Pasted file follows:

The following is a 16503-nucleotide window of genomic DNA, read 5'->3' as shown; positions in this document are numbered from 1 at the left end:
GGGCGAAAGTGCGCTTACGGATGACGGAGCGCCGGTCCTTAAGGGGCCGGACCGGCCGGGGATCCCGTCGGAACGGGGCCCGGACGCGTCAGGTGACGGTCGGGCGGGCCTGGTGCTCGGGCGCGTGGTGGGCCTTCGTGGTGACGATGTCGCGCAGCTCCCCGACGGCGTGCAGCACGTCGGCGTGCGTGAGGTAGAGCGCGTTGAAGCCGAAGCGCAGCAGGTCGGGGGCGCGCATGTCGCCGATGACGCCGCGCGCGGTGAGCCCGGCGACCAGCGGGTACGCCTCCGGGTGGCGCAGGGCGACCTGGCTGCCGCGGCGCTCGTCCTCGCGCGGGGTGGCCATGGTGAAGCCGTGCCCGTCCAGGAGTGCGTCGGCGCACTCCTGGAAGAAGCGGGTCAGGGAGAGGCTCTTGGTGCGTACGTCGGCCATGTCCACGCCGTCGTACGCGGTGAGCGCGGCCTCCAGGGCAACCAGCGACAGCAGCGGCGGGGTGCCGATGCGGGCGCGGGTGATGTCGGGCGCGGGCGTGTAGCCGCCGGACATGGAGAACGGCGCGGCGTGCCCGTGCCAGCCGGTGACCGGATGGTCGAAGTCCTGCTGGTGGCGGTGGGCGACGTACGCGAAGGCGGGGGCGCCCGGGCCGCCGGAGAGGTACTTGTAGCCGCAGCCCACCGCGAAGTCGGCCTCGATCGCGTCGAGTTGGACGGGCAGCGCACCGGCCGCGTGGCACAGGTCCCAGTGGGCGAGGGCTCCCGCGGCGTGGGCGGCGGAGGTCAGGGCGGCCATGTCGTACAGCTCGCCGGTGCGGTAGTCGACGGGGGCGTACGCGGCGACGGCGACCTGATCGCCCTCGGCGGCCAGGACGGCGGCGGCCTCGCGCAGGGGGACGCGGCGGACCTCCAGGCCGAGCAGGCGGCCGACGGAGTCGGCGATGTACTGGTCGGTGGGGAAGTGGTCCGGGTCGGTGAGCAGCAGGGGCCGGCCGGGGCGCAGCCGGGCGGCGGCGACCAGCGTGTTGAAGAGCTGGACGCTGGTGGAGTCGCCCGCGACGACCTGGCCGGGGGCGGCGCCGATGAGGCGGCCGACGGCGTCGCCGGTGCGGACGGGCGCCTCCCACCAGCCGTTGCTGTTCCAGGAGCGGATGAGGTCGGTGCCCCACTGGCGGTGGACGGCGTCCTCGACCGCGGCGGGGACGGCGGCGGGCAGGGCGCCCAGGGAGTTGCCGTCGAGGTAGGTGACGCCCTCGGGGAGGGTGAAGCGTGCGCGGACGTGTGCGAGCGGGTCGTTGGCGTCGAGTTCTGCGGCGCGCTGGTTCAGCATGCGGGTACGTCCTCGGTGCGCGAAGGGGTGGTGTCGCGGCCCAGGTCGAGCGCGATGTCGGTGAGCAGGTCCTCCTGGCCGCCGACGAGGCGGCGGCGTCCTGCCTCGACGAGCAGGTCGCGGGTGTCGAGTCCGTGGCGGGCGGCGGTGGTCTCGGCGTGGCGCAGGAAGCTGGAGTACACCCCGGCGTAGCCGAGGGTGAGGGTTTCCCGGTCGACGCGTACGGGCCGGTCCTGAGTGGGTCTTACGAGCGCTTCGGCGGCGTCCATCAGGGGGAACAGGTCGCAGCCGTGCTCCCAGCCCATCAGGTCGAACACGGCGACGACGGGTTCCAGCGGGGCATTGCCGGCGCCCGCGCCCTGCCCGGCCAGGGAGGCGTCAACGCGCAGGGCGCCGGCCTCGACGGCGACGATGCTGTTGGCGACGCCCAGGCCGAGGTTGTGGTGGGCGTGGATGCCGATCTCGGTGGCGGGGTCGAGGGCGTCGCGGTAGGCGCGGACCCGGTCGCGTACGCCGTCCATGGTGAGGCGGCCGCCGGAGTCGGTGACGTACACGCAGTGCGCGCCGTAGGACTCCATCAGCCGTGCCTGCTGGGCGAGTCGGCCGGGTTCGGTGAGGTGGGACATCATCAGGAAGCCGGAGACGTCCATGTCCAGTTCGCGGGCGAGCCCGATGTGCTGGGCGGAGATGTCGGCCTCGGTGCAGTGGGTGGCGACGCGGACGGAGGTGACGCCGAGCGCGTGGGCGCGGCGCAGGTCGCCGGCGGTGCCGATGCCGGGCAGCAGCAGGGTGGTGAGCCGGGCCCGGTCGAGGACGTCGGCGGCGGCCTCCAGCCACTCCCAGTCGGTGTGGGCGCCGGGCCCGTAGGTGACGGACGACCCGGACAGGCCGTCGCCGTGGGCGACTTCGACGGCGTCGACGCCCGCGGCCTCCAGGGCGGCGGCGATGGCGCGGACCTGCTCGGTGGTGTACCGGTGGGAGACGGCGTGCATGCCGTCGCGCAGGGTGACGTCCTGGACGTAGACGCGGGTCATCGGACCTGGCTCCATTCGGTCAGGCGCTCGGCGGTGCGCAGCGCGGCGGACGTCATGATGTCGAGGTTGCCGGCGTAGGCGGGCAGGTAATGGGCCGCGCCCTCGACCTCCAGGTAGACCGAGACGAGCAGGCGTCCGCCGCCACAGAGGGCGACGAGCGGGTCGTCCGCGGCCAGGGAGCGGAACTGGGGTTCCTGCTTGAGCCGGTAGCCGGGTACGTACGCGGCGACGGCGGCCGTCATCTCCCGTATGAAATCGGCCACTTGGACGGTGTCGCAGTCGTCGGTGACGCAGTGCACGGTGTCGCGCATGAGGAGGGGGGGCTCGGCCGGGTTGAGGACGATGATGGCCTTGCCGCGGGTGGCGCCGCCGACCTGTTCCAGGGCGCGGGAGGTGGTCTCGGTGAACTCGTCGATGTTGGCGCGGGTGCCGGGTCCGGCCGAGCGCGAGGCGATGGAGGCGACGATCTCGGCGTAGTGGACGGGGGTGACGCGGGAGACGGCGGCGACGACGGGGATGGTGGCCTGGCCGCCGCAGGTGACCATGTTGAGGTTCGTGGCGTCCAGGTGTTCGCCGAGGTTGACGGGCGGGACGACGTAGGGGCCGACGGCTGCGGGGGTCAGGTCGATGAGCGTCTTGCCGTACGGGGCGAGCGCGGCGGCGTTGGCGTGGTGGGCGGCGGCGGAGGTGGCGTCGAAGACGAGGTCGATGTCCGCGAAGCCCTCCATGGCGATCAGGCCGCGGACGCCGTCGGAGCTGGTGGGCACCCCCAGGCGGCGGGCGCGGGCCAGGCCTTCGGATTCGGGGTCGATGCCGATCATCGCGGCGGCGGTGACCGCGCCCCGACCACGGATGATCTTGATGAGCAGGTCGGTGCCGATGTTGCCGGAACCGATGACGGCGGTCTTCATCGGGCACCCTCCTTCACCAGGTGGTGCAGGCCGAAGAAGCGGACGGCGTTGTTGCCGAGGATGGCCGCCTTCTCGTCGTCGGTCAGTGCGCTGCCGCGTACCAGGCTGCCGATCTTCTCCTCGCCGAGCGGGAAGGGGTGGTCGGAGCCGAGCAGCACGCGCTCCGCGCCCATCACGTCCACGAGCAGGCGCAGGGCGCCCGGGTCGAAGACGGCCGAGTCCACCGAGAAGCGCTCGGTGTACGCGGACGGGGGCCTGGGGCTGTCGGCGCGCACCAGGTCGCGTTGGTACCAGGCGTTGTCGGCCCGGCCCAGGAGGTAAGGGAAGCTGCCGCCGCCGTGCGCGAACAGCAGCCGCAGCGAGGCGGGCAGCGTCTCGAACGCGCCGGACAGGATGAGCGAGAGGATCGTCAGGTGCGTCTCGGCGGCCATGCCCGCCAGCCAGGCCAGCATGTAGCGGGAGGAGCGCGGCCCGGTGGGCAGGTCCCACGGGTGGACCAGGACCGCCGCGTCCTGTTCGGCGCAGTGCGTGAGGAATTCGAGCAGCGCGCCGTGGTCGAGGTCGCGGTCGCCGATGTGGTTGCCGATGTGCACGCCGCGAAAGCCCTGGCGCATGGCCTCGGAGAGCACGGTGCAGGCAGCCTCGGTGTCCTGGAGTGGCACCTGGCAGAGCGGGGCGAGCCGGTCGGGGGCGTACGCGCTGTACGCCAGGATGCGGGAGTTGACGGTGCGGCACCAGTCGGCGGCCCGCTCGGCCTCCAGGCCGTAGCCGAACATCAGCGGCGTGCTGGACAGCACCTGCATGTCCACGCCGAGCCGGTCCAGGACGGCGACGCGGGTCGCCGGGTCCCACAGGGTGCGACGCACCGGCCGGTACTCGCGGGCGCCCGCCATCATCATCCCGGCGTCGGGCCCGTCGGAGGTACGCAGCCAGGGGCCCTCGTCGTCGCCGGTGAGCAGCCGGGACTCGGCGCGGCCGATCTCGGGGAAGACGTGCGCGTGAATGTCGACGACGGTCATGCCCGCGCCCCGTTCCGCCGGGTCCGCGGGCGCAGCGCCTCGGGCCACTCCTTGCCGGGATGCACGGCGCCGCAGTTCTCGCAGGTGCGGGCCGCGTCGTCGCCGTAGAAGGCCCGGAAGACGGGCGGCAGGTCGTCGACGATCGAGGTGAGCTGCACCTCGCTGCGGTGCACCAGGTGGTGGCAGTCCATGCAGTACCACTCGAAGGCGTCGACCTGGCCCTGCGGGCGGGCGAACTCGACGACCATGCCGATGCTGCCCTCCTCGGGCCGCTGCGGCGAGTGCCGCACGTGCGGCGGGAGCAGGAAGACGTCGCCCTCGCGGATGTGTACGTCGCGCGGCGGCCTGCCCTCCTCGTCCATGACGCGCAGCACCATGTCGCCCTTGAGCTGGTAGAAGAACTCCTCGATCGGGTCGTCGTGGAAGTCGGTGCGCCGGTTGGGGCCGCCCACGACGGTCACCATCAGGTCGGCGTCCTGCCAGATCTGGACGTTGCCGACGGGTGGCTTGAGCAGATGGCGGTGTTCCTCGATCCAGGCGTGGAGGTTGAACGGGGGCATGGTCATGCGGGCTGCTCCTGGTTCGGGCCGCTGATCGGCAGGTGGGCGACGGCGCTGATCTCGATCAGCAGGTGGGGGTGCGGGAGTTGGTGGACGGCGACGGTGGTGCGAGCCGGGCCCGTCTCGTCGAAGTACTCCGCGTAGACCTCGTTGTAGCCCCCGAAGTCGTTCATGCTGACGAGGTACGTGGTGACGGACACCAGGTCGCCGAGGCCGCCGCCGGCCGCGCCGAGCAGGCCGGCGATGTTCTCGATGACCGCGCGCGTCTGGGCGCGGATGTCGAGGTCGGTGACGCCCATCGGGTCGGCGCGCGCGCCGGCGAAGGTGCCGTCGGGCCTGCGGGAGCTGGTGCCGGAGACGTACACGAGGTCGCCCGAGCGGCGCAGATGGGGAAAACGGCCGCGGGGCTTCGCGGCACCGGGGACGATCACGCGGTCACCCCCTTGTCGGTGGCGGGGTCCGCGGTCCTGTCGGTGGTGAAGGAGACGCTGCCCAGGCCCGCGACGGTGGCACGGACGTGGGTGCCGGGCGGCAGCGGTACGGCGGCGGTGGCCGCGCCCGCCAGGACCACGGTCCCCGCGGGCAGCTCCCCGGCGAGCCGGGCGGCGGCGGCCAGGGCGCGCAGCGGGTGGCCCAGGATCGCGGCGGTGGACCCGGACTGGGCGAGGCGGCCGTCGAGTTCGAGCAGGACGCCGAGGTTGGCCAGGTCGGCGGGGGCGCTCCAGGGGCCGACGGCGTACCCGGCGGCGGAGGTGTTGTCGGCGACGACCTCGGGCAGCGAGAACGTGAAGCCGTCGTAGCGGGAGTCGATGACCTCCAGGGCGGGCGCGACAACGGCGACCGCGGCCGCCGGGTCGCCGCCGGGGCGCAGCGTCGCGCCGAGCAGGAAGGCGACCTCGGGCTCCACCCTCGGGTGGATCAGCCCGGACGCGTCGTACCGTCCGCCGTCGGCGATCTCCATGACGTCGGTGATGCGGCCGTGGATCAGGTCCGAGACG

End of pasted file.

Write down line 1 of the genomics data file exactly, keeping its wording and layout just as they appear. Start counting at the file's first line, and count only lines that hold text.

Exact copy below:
The following is a 16503-nucleotide window of genomic DNA, read 5'->3' as shown; positions in this document are numbered from 1 at the left end: